How to support multiple self-contained production quality web sites based on django, postgres and nginx on a single server using mkwebsite

The mkwebsite package allows you to install multiple completely self contained production quality websites on a single server for development and debugging without root privileges. I have used it for web development on linux and Mac OS X. The sites generated can also be used in production.

I developed it because I wanted to be able to completely remove my development sites without leaving any system wide packages around that I didn’t need and because I wanted to compare security settings side by side for sites that were otherwise identical.

It is very easy to use, simply download the package, extract it and run the associated install script for each website that you want to create. It takes care of all the system administration details (like database and server configuration) so that you can concentrate on development.

Each website contains a web server (nginx), a database (postgres), a web framework (django), a web server gateway interface (uwsgi) to connect the framework to the server, caching using memcache and a host of client side tools for web development such as jquery, jquery-ui, cryptojs, tooltipters, bootstrap, datatables, dynatree and flot.

In addition each website has HTTP and HTTPS infrastructure with self signed certificates to get you started. Because HTTP and HTTPS ports (80, 443) are on privileged ports by default, the installation process will choose non-privileged ports for those services. Like almost all aspects of the package, these are fully customizable during installation.

And finally media and static files are handled by the server in the the django directory tree as the media and static sub-directories, respectively. You can, of course, customize the server to serve them from other hosts if you wish.

This package mkwebsite system incorporates the following open source packages and would not be possible without them. Please give them your support.

Package Version Type URL
bootstrap 3.0.3 client
cryptojs 3.1.2 client
datatables 1.9.4 client
django 1.6.2 server
dynatree 1.2.5 client
flot 0.8.2 client
jquery 2.0.3 client
jquery-ui 1.10.3 client
libevent 2.0.21 server
memcached 1.4.17 server
nginx 1.4.4 server
pcre 8.34 server
postgresql 9.3.2 server
tooltipster n/a client
uwsgi 1.2.6 server

The mkwebsite package is available as tar or zip files from the following links.

tar.bz2 20780 $ wget
$ tar jxf mkwebsite.tar.bz2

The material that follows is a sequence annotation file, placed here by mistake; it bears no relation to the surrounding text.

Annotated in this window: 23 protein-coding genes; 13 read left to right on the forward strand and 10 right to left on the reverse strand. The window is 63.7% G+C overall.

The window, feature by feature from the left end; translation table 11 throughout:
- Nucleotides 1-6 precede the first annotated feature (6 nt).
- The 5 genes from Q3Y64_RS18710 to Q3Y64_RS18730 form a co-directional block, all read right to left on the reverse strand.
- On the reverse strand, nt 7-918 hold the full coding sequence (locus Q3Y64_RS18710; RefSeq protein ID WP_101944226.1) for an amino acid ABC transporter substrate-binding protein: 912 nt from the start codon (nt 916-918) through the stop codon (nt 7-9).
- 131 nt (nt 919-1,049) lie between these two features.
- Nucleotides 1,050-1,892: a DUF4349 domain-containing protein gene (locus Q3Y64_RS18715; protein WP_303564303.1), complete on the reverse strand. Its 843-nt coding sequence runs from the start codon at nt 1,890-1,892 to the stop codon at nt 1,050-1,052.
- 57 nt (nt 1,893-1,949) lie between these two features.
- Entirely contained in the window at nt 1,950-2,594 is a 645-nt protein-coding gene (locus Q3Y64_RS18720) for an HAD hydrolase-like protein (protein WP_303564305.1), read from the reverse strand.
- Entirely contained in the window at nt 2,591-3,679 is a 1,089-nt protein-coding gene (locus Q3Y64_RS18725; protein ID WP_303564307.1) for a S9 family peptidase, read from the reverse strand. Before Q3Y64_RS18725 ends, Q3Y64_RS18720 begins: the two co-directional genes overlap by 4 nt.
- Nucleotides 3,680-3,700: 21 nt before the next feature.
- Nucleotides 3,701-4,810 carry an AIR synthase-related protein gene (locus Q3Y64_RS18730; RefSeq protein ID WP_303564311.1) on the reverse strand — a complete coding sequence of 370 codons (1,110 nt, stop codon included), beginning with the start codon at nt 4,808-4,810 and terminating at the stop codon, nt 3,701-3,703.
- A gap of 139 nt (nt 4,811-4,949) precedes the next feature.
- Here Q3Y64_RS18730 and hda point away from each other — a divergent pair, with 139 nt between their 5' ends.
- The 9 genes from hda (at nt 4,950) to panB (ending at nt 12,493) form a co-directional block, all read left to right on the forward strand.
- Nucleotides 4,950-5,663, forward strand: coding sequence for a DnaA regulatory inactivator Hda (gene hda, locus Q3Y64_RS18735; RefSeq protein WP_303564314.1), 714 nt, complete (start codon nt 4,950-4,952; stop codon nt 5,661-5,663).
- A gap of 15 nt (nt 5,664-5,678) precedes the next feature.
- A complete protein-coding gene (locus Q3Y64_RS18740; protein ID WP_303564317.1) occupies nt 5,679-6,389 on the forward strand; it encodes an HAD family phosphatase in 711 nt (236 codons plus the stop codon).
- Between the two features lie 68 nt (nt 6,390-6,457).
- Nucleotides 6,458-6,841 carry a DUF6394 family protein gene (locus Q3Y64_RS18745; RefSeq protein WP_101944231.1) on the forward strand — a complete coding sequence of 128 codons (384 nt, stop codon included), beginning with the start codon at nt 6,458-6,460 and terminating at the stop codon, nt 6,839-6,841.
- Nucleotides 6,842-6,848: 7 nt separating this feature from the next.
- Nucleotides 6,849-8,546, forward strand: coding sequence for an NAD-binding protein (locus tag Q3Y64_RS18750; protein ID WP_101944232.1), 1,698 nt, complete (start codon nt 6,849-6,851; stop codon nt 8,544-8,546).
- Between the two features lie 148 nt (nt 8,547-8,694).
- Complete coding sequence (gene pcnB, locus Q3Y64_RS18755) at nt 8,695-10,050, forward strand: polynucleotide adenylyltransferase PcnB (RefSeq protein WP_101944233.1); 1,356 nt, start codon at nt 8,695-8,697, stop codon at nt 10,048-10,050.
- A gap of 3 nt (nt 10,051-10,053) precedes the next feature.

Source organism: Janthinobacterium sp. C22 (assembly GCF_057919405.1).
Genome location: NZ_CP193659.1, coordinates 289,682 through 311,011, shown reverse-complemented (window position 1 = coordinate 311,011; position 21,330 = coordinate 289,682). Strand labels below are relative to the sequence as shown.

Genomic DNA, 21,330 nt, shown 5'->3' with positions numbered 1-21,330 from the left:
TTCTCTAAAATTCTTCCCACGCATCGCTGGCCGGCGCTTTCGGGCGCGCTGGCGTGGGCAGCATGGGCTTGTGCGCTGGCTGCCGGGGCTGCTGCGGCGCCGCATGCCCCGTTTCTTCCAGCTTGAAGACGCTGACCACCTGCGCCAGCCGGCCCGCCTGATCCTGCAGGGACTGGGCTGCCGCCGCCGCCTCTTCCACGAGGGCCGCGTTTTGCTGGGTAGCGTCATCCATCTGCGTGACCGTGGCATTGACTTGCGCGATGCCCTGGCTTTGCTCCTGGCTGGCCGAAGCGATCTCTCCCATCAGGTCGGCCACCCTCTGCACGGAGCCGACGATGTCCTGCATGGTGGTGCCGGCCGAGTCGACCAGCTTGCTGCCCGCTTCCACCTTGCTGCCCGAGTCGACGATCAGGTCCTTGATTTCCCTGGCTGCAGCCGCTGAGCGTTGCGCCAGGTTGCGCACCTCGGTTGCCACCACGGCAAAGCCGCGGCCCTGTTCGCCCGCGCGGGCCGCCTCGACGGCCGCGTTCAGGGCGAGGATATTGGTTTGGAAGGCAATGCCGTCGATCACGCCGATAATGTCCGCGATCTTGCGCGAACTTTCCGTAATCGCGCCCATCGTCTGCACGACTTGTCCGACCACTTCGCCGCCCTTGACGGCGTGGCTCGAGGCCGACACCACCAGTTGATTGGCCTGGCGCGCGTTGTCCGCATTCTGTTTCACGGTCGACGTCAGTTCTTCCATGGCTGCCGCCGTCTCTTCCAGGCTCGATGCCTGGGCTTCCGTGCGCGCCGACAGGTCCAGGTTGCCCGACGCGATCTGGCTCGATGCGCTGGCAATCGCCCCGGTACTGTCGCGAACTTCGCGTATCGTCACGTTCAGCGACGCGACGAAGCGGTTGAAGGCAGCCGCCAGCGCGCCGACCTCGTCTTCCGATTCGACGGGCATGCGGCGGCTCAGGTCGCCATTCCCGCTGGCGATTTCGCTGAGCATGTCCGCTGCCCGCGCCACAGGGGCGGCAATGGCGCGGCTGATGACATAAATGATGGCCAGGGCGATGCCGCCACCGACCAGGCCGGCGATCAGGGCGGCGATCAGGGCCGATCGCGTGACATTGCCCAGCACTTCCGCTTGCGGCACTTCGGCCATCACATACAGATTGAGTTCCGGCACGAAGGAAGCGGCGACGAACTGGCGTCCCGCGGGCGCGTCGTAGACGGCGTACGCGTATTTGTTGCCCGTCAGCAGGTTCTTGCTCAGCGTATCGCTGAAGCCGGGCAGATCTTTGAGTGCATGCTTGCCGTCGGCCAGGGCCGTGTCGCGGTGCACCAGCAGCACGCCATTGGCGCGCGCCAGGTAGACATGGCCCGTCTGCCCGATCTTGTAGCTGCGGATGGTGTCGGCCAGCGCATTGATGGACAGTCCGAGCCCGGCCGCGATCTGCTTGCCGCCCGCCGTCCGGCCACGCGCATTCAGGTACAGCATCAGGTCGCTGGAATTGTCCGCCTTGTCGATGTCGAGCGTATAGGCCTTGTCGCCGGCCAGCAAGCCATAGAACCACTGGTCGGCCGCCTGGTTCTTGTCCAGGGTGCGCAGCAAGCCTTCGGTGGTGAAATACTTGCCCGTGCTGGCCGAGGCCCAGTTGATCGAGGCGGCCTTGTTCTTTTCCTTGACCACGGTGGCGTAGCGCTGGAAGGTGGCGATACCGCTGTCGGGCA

$ ./mkwebsite*/

tar.gz 62790 $ wget
$ tar zxf mkwebsite.tar.gz
$ ./mkwebsite*/

zip 13983 $ wget
$ unzip
$ ./mkwebsite*/

The table above shows how to run the install script for each different download type. As you can see, the package will be extracted to a local directory. At the time of this writing the version is 0.16 so the local install directory will be mkwebsite-0.16. The version number will change when new versions are released but the basic structure will be the same.

EXAMPLE: Download and Install

The example below shows how to install the tool.

EXAMPLE: Create a Website

Once the tool has been downloaded and extracted you can create a website by running the script in the mkwebsite-<version> directory.

Before starting this process you will want to choose a site name and an app name. I typically use a company name (like acme_inc) or a group name (like data_mining) for the site and the app name (inventory). The app name is really not that important because you easily add new apps in Django using the startapp command.

If you plan to install multiple websites, make sure that you use different ports for HTTP, HTTPS and the database to avoid creating hard to debug errors. Unfortunately this cannot be automated because the installations are local for easy removal and because other sites may not be running at the time of the install so the port use cannot be detected.

You will see that I used the “-p” switch to force the install script to prompt for each option. I did that because the install script remembers all of your previous entries so that you can re-use them. You always want to use this option if you are planning to install multiple sites. If you are only planning to install one then it doesn’t matter.